Big tech’s push into healthcare promises big things for the orthopedic industry as wearable technologies offer providers data and insights in a way they have never had at their disposal.
Remote patient monitoring has exploded in recent years — particularly during the pandemic for patients with acute and chronic conditions — and wearable technologies have the potential to feed providers information more quickly and more efficiently than before.
In orthopedics, many patients are going home with wearable devices to monitor recovery and range of motion following total knee replacement surgery.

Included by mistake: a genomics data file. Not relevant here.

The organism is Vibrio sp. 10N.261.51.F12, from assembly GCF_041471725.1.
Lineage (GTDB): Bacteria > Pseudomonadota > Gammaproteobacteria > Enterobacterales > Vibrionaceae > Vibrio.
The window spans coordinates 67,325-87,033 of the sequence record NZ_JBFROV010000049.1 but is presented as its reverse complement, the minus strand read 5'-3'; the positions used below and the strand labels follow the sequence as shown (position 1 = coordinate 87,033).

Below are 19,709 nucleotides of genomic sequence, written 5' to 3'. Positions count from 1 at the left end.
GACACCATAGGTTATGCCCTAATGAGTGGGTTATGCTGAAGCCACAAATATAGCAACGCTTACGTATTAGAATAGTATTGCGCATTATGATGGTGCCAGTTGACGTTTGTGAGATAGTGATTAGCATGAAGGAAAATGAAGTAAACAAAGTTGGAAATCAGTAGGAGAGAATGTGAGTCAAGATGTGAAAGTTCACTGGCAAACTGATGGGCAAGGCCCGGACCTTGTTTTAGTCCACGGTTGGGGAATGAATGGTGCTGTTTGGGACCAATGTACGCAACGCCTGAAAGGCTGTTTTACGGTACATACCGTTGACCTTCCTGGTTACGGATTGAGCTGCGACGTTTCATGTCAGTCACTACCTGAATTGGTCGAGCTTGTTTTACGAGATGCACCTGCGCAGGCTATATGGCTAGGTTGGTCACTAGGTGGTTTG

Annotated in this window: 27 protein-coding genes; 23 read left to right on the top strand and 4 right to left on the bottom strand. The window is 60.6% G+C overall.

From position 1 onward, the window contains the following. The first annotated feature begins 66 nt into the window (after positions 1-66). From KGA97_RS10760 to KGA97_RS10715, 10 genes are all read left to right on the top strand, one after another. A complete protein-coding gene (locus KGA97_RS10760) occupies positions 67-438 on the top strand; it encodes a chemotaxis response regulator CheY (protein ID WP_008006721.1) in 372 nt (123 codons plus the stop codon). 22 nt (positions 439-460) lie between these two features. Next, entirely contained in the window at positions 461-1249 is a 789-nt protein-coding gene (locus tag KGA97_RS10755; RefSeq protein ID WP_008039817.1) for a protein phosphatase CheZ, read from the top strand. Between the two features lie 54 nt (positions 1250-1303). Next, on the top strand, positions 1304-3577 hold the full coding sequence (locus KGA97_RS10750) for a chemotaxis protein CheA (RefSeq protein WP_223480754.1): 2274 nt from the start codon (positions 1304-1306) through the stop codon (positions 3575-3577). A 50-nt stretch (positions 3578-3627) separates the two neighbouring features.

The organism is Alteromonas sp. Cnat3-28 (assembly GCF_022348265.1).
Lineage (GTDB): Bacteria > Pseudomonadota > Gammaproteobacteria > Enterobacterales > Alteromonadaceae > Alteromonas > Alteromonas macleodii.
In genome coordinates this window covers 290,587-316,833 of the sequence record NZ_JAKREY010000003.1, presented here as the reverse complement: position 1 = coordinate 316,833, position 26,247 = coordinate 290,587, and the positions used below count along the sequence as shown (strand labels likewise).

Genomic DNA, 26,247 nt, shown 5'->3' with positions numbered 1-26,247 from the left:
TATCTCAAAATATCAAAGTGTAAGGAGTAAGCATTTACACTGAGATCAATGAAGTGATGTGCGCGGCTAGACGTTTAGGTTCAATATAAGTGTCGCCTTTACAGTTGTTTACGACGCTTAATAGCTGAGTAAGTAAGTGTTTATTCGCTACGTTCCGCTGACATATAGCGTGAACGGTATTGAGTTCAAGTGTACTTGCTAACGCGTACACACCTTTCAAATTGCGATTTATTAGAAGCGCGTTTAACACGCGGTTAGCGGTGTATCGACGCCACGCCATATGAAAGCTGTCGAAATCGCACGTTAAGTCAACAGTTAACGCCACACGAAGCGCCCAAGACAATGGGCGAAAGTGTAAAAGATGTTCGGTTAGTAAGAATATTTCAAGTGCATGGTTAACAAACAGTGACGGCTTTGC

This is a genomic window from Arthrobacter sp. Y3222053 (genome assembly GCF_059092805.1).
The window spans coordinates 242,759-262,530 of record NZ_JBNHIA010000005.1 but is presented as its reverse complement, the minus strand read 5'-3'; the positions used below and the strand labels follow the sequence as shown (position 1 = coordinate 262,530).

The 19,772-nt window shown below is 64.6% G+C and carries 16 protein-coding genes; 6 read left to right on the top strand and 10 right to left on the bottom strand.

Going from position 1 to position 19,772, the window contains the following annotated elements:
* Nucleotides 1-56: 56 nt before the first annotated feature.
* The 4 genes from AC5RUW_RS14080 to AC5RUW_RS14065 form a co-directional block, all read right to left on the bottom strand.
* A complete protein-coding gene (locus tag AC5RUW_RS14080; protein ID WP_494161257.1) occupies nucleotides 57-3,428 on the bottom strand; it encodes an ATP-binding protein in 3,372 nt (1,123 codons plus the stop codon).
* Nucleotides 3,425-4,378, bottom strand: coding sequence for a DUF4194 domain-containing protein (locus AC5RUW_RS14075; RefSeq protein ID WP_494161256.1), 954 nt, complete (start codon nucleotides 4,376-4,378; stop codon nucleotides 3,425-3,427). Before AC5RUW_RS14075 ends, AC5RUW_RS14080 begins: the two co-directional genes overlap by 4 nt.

MotionSense, a connected wearable and app created by OrthoSensor, is designed to engage and motivate patients in their recovery from joint replacement while informing their care team of their progress. The technology uses data to create personalized exercise programs and allows patients to share photos of wound progress or other concerns with their care team.
“The goal is for early intervention/modification when patients are struggling and even early discontinuation of physical therapy for those who excel. “Data is power when actionable,” said Cory Calendine, MD, a surgeon at Franklin-based Bone and Joint Institute of Tennessee, which is implementing MotionSense this year.
OrthoSensor’s technology clearly made an impression among orthopedic surgeons; Stryker acquired the startup in January 2021 and plans to develop its own portfolio of wearables and smart implants.
By Alan Condon | Becker’s Spine Review
Image Credit: Stryker